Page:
The best method right now with how far off X-Force is might be to do NYX with Selena Gomez, the origin tale with Lucy Hale, then back to Ms. Gomez or Ms. Hale for X-Force possibly depending on the director's vision. This would also give us the establishment of X-23 in an ensemble cast that spring boards into a solo feature and gives some time leeway with the filming to allow for Ms. Hale's current pursuits and obligations(assuming she's interested in the role at least). Between this and a direct to DVD short film collection that allows Fox to test out directors and other factors, we could have a multi-faceted approach to creating audience retention and awareness to build an intellectual property into sustaining itself for the long term. It also leaves the door open for Ms. Hale to reprise the role in other movies or forays like a TV show if Academy X were adapted for the small screen, but also dependent upon audience reception(which should be positive anyway).
These are the pieces I'm trying to figure out right now on how they could balance to each other.
The perks to doing the Daughters of Darkness short film method also yields an interesting potential for Fox. They can test out many new directors under the same feature to see who they may want to tap for later on films. This would give them a drawing on point as well as help establish the character to audiences while expanding on their freshly minted X-Men universe's present day. So going in these directions overall works in Fox's favor for their best returns on multiple levels.
All around, it's beyond time for a studio to step up to the plate and do a comic based solo heroine feature film. With all that X-23 could do film-wise and the various marketing angles that can be taken that would make a difference in lives outright. She's a candidate that shouldn't be ignored. It'd be rather fitting that the daughter of Wolverine is the first one to come of age in this climate and claws her way to the top.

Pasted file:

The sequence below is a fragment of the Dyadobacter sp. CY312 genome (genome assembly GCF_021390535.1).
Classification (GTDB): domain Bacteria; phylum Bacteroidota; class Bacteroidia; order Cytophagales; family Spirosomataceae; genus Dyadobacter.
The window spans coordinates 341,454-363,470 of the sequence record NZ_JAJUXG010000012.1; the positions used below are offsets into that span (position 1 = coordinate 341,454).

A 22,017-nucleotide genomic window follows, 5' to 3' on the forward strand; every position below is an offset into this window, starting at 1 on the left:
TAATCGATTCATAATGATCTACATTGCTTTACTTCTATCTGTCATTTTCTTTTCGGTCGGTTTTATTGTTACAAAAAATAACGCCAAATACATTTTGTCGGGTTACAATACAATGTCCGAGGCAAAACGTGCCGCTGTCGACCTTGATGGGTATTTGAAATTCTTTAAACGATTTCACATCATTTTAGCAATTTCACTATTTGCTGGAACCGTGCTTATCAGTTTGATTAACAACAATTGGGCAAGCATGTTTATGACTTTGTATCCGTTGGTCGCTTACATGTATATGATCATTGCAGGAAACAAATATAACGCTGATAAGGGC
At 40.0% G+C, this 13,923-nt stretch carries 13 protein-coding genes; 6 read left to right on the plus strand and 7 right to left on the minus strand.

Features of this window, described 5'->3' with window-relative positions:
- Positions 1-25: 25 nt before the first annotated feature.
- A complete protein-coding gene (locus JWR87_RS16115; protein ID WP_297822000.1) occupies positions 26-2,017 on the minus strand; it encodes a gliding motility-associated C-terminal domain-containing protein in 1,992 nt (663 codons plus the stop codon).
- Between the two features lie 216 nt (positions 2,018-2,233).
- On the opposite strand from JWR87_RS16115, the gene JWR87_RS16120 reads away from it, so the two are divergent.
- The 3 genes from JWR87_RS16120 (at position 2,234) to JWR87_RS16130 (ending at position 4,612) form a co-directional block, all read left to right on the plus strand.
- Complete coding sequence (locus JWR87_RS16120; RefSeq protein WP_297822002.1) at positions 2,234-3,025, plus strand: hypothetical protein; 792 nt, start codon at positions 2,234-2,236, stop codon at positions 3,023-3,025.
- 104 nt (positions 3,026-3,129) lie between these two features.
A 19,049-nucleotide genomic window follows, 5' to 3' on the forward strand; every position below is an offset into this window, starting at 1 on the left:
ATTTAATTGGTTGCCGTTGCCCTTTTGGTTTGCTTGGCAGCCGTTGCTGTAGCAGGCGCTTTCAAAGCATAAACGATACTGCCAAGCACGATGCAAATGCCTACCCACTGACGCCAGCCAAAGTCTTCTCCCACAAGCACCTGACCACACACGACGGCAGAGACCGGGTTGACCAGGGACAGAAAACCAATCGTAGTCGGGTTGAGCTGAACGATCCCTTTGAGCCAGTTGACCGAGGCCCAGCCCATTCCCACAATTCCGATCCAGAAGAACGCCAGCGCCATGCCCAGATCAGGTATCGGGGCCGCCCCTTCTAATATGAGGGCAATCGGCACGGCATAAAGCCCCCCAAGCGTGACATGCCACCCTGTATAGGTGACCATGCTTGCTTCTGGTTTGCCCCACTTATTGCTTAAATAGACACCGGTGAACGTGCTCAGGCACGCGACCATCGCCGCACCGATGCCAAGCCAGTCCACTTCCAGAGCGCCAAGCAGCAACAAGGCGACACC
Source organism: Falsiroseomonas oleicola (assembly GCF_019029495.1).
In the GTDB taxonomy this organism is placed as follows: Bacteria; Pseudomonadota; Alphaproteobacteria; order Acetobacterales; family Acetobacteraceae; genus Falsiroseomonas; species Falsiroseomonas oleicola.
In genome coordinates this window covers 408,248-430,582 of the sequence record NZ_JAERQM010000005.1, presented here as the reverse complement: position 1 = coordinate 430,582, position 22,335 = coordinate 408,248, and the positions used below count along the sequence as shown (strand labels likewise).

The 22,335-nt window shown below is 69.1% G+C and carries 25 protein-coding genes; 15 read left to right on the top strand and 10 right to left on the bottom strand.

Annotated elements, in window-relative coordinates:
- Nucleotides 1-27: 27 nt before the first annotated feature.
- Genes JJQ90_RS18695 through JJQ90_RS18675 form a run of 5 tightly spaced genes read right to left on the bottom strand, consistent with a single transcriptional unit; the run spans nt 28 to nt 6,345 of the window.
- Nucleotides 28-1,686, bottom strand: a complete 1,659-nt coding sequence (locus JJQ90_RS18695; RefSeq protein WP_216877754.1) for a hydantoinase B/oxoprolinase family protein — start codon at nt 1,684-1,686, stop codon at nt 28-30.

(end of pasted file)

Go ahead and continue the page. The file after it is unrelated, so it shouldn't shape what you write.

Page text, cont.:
On the merchandising front, I find it intriguing to lean on Daughters of Darkness for an X-23 toy line. Not only does it present an interesting chance to challenge notions of the toy market, it gives them a dual layer of merchandising. You have the doll variety and typical action figure variety outright. This could be a chance to combat against the notion that boys don't buy figures of girls and also challenge the claim that girls don't buy action figures at the same time. It'd also allow for multiple actresses to be well represented by Hasbro in an action figure line.
It'd prove network execs were only making excuses in blaming the strong viewership of women for Young Justice being why their toy line failed. The real reason being the obvious toys that lacked any play factor to them outside of the larger figures that were more costly to produce and had the price tag to show it as well as took up too much shelf space with retailers leery of them from how poorly the mainline sold. Yes that's right, instead of looking into the real factors of why the line did poorly, network execs outright blamed women for it. They stated that Young Justice was canceled not because of ratings, but because women were watching it instead of boys. Goes to show how allergic to money many executives are that they'd cancel a show with strong ratings simply because the ratings are women who allegedly don't buy "boys toys." Never mind the fact that the toy line itself wasn't appealing to either gender to begin with.
It all rests in Fox's hands right now. If they manage to get an X-23 feature off the ground and rather quickly, depending upon the story used, they have many marketing directions that could be taken and press it could generate. It's just a matter of how to approach it. There's a lot to balance here, but any way you look at it, the audience and studio win big.